So much concern about animal abuse, so little about child abuse

February 10, 2011

The Baltimore Sun has, along with other media, followed closely the trial of two brothers accused of animal abuse ("Mistrial in case against twins accused of burning pit bull," Feb. 8). The pictures of the badly burned dog have generated outrage by concerned citizens throughout our community. The same response occurred recently when cats were also intentionally injured. Our previous mayor created a Task Force on the Prevention of Animal Abuse.

While this is an important problem in our community, a far greater problem is the abuse of children of all ages. Perhaps the same outrage and concern would be expressed if we were able to show pictures of burned children or children with bruises and broken bones. Confidentiality rules apply to children, but not to animals.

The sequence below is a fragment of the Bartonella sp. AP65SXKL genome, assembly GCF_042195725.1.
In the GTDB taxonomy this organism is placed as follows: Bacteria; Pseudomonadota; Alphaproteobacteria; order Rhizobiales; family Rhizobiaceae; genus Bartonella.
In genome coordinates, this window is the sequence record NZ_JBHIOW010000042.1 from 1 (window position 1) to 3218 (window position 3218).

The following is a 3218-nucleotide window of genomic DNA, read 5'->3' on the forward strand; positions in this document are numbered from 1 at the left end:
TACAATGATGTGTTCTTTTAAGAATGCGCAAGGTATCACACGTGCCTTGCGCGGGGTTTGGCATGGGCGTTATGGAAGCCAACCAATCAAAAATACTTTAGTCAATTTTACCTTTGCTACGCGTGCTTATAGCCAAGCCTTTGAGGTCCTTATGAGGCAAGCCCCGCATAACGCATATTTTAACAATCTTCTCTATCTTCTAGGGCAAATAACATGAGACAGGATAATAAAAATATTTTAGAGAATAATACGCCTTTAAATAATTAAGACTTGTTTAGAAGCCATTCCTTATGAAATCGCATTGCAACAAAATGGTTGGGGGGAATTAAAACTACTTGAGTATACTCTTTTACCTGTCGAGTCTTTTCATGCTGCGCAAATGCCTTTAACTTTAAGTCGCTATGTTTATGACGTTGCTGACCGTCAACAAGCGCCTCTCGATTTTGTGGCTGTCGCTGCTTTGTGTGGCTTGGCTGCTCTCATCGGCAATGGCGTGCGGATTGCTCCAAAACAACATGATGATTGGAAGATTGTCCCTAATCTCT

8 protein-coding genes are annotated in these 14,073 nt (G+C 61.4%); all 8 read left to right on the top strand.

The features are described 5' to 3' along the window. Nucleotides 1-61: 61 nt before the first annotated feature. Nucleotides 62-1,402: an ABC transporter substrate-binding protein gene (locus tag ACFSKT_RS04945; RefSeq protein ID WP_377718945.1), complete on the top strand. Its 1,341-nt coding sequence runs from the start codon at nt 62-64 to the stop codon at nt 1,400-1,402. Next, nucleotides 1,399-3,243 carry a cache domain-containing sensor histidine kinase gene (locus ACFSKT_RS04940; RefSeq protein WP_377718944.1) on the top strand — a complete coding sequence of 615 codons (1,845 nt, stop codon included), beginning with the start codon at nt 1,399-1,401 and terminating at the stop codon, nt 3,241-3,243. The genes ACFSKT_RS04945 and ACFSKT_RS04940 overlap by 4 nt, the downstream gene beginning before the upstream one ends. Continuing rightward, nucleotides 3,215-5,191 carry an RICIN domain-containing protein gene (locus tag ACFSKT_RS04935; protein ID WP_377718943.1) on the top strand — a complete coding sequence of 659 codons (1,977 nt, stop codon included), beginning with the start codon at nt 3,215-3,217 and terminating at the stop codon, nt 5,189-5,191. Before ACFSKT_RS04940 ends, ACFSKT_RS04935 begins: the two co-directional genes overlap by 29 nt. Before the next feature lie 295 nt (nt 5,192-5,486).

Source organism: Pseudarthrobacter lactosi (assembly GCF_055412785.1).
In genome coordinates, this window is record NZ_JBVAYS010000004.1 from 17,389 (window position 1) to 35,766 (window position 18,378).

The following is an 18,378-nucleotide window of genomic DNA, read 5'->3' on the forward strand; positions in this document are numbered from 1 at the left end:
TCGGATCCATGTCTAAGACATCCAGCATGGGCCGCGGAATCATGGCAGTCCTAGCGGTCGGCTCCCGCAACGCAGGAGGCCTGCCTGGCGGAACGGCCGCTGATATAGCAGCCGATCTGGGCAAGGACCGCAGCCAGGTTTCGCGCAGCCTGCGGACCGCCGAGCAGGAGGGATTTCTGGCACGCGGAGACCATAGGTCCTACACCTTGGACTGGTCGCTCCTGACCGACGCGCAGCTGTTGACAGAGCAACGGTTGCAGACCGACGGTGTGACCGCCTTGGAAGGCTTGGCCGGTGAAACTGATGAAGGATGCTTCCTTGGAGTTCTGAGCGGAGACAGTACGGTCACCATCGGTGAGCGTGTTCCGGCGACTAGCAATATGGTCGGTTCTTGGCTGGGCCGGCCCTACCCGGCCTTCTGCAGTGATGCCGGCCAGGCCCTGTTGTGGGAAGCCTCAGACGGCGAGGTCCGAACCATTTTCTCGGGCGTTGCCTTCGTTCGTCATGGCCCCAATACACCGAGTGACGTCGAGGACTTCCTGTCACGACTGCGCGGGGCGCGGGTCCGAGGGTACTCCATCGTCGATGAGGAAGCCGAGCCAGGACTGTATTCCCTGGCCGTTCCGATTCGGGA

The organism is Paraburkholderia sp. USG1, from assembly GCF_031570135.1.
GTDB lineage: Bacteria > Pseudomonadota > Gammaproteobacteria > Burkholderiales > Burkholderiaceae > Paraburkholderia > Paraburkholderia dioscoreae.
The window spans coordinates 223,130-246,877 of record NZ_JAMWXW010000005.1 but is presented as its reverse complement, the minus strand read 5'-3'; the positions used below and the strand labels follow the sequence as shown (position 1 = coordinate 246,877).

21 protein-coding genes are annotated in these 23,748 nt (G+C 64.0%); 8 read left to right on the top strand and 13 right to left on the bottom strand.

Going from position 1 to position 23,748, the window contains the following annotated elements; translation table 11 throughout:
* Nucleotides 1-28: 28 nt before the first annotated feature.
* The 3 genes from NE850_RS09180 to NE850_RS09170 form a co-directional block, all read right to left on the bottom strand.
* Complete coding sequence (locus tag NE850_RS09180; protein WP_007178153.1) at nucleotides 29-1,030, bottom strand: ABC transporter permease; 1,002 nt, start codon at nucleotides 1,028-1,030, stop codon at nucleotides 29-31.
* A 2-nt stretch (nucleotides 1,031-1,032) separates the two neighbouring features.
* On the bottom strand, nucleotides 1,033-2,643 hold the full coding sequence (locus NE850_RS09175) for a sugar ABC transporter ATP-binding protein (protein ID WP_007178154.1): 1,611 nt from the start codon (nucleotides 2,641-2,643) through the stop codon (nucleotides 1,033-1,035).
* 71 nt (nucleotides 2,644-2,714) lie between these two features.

Animal lovers frequently note how difficult it can be to care for animals who were previously abused. They are often frightened, unable to get close to people or angry. The mental health consequences on children can impact them throughout life. They are often frightened and suffer from high levels of anxiety. They frequently have relationship difficulties, and they too can have anger that interferes with their ability to grow and be successful.

Don't forget our children.

Stanley E. Weinstein, Baltimore

The writer is president and CEO of the Woodbourne Center, Inc., a residential mental health center for children.

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